Above: Prisoners being shifted to a newly constructed jail complex. Photo: UNI
The Supreme Court bench of Justices Madan B Lokur and Deepak Gupta on Wednesday (October 31) provided another four-week window for presenting of facts regarding the crucial case of looking into inhuman conditions in 1382 prisons of the country, especially in juvenile homes.
The PIL asks for the preparation of a manual by the relevant ministry, taking into consideration the living conditions and other issues pertaining to juveniles who are in observation homes or special homes or places of safety in terms of the Juvenile Justice (Care and Protection of Children) Act, 2015.
The bench had said: “The issues raised before us, particularly those relating to unnatural deaths in jails, inadequacy of staff and training of staff will be considered on the next date of hearing.”
Affidavits filed by the states of Madhya Pradesh, Maharashtra and Uttar Pradesh show discrepancies in respect to DLSA recommendations, Unter-Trial Review Committee (UTRC) guidelines and data of actual prisoner-release.
The Amicus, Nalsa and DLSA submitted that due to absence of jail superintendents or their representatives in the UTRCs, the jail authorities find it difficult in releasing prisoners in the absence of court orders and suggested the inclusion of a jail official in the committee so they should be aware about the recommendation of the committee.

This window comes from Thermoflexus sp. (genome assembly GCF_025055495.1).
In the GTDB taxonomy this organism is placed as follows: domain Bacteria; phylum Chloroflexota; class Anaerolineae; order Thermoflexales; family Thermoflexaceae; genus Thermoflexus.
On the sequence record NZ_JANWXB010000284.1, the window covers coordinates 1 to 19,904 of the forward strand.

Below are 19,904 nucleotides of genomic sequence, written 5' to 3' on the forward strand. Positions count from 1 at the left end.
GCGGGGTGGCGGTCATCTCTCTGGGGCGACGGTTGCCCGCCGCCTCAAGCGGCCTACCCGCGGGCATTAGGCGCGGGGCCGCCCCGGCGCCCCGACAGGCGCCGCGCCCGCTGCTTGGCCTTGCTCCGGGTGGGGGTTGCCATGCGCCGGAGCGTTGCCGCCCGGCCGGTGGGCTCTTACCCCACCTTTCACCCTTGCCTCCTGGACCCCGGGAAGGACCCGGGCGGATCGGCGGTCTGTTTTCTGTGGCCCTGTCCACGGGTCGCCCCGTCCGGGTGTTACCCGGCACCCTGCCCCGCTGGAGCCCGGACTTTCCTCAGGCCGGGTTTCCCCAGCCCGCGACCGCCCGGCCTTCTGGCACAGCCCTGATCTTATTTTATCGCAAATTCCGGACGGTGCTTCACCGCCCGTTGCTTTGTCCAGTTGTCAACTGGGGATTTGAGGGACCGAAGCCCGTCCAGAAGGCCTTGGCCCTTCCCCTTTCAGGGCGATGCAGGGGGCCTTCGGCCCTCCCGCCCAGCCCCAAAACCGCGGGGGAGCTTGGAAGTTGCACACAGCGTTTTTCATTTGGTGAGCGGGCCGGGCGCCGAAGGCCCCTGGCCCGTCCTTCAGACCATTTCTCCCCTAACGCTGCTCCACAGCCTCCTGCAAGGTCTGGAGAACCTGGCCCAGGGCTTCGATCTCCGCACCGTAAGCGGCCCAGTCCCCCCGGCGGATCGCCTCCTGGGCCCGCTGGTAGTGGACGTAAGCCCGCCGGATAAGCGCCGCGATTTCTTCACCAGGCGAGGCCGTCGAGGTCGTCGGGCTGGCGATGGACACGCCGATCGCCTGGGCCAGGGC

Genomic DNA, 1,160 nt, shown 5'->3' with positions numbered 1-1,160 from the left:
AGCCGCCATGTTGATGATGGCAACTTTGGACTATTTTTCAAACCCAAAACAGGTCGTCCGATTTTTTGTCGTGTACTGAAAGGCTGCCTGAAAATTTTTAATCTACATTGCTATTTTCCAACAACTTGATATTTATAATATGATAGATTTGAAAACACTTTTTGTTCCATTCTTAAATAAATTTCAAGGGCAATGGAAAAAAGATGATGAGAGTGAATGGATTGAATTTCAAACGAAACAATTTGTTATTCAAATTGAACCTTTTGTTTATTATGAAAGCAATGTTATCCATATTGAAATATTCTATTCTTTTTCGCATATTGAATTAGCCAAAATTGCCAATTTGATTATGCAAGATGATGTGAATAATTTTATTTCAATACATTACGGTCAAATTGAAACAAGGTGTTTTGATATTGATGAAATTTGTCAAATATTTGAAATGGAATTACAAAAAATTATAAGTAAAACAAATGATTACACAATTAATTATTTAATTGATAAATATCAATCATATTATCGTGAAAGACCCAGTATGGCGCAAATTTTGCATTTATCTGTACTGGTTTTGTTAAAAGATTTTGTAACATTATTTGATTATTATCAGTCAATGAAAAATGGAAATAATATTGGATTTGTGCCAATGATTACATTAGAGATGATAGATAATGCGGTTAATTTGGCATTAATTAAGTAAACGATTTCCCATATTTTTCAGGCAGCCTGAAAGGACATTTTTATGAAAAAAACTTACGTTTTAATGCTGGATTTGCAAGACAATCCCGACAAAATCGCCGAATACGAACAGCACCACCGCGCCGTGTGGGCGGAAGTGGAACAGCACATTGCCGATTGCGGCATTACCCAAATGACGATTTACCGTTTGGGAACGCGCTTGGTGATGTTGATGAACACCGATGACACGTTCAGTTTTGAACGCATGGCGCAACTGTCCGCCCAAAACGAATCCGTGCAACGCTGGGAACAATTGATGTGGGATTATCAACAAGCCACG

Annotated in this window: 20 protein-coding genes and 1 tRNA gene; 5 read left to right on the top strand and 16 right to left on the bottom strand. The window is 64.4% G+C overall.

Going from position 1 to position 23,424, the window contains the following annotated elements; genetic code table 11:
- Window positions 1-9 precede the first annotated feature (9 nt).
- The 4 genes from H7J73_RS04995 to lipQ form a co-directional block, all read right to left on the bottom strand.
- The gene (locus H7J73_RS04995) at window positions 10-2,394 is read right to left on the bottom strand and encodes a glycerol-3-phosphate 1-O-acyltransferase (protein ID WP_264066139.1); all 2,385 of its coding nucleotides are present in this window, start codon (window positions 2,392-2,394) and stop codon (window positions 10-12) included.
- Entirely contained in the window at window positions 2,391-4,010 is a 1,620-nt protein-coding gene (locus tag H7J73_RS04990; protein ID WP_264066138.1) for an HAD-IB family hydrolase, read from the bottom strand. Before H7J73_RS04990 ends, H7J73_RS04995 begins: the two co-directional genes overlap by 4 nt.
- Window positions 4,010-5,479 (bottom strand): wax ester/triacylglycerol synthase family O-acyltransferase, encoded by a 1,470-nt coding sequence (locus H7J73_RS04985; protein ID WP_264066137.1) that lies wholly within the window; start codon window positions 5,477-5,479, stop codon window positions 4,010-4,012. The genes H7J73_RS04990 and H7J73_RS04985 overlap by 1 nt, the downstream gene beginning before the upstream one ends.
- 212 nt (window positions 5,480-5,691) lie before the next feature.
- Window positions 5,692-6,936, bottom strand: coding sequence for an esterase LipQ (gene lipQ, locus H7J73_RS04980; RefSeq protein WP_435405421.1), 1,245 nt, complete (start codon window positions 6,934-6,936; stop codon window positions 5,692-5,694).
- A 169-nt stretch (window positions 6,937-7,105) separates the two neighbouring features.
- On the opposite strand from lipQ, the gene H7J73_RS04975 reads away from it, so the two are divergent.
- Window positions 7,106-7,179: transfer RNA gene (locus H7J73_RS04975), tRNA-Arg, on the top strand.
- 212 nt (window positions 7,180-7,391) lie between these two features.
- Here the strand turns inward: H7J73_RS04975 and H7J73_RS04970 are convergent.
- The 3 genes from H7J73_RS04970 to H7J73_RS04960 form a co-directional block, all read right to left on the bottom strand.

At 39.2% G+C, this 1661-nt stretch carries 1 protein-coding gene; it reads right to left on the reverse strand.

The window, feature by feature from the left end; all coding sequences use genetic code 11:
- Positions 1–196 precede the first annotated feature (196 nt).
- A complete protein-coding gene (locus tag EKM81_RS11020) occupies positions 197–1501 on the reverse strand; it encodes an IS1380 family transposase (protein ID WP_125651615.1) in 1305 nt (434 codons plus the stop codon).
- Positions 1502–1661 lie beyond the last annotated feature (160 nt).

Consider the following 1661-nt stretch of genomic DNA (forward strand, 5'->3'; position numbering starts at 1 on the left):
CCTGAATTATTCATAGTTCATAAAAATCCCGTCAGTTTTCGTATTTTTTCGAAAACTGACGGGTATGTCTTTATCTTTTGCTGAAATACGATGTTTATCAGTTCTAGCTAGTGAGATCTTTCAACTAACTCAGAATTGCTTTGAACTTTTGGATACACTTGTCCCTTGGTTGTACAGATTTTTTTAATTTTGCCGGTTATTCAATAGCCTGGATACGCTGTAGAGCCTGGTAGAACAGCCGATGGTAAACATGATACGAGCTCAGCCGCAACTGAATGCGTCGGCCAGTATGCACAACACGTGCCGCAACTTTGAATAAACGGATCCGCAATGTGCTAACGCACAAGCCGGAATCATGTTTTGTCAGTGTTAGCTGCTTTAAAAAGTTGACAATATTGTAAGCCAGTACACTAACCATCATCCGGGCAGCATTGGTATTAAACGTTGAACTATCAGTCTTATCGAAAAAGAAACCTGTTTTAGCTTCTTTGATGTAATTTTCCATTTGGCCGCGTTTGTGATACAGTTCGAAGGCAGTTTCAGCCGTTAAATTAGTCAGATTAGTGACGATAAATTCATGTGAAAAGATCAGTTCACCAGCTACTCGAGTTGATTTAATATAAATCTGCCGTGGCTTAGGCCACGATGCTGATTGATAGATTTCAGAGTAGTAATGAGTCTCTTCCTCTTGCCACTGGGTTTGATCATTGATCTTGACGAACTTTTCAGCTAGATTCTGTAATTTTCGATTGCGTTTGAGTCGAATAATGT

The Amicus proposed: “We are in the process of putting standard procedures in place after discussions with the Ministry of Home Affairs (MHA) and the Attorney General of this court and all are in principle in agreement.”
AG K K Venugopal informed the court that in the middle of November the MHA had called a meeting of all the Directors General of Prisons to discuss the questionnaire and put this up on portal of the ministry. The same was to have been filled up by the states “so that we get actual status of all prisoners.”
The next date of hearing is December 12.
—India Legal Bureau